Opinion piece: 'Power-shifting the political status quo', by Dr James Arvanitakis
Recently I was invited to speak at a community-based meeting about the future of democracy in Australia. After discussing some of the trends that confront our democracy - both positive and negative - I was asked an all too common question: "Why are young people not interested in politics?"
While a simple question, it is one that essentially misses the point. This is because research shows that young people are interested in politics, but are turning their back on formal political processes - or what is described as big 'P' Politics. This is because they either feel that their efforts are not appreciated or such Politics seem so disconnected from everyday realities, involvement seems pointless. Further, there seems to be a general distrust of politicians and Politics, as well as a sense that not only is no one listening, but real policy alternatives are being ignored in favour of the status quo.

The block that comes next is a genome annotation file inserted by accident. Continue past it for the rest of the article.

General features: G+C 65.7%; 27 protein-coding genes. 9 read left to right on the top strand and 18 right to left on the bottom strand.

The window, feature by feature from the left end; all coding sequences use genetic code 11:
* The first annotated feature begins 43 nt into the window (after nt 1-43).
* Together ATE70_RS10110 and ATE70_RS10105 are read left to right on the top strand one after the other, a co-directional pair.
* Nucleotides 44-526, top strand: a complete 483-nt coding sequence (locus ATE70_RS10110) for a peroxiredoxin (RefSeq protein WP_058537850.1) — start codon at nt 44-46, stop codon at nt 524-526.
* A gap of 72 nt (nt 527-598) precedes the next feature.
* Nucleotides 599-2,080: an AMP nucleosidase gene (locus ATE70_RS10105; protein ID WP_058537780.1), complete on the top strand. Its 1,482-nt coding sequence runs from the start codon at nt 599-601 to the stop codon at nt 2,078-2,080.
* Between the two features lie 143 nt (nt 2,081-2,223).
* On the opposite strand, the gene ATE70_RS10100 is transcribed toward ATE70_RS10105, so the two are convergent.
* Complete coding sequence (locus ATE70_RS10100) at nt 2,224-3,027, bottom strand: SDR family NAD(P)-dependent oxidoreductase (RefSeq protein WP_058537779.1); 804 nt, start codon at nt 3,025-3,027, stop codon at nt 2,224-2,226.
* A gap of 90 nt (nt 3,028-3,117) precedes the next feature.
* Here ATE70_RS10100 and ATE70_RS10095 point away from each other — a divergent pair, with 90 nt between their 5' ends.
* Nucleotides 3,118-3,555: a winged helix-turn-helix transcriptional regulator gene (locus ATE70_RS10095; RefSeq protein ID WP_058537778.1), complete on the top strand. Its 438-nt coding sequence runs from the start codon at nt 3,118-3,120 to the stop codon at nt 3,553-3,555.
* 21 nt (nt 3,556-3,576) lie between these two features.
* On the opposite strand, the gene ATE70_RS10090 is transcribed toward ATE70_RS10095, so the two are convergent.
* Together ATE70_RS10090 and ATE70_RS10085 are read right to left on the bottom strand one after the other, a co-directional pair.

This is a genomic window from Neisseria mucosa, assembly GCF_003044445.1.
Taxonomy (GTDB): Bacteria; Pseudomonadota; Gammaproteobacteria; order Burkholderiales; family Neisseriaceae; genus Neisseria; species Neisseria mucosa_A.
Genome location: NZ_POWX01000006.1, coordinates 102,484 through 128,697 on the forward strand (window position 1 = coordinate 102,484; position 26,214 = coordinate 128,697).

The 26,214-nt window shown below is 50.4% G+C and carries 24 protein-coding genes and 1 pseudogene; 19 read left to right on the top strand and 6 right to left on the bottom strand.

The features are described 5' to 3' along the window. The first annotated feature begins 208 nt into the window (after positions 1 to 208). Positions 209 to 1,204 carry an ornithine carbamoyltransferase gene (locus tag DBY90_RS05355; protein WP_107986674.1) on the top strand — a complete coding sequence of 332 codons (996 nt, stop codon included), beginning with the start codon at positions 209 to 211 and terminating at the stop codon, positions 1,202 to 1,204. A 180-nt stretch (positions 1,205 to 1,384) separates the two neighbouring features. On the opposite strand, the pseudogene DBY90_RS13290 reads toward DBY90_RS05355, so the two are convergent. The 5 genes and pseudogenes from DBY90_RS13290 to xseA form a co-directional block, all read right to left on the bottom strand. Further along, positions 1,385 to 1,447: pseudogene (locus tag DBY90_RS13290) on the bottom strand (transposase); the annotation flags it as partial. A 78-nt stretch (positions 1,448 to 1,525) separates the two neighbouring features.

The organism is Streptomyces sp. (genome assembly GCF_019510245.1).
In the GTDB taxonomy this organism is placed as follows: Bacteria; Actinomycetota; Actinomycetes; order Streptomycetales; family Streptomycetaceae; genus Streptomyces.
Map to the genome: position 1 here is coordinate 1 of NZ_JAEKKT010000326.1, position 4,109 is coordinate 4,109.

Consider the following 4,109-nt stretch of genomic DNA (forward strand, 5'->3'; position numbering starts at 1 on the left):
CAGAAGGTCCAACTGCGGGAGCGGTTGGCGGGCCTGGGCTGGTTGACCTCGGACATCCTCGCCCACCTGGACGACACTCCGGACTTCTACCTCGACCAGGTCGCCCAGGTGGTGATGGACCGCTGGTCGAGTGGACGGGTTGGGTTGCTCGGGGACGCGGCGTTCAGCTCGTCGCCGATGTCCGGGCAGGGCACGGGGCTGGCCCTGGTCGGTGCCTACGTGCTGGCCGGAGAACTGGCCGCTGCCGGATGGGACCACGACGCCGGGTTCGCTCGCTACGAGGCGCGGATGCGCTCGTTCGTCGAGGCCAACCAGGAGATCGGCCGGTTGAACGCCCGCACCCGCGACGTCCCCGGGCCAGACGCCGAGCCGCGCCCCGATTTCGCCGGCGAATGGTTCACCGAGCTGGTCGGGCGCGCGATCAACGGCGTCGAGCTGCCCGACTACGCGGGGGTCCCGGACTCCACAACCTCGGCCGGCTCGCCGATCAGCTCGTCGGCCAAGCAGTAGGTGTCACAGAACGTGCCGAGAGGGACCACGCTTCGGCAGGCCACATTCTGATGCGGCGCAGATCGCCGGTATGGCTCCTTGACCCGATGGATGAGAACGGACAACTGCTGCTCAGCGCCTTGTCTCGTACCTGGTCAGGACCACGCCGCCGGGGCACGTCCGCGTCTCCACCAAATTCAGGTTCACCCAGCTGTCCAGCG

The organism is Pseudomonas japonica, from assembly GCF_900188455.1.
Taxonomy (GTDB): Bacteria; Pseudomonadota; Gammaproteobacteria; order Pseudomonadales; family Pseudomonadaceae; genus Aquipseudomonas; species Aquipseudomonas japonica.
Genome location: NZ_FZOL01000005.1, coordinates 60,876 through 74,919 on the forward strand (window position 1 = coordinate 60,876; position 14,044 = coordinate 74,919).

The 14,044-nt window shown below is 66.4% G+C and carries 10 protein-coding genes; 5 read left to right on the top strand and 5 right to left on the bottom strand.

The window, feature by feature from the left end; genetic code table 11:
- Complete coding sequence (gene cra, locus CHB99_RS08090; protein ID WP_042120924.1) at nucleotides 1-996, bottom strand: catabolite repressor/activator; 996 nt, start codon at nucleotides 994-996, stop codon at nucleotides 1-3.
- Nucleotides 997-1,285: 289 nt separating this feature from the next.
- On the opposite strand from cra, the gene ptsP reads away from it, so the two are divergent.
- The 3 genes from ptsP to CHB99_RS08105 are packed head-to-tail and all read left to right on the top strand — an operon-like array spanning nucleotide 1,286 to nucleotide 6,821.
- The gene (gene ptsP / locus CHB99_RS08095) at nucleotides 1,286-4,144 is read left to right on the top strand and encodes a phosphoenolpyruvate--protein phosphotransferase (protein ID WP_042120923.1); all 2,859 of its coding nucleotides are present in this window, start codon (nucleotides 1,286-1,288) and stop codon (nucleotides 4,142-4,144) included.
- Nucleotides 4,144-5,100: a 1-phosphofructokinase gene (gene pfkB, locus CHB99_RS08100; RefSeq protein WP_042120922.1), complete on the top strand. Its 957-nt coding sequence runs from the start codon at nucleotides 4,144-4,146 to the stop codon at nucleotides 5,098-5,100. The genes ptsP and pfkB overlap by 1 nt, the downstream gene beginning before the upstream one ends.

Such trends were highlighted in a recently published report comissioned by the Whitlam Institute, based at the University of Western Sydney, looking at democracy and young people. The research showed that young people believed politicians were less interested in outcomes than on being 're-elected'. Importantly, we found that while such trends are accentuated amongst young people, they are evident across the broader population.
Such attitudes towards Australia's democracy can best be described as a 'citizenship deficit': that is, while people are interested, current practices undermine our sense of political engagement and empowerment. This places our sense of citizenship in deficit as we feel no sense of obligation because the system seems to be ignoring us. Consequently, the question that we need to be asking is, 'How is democracy failing?'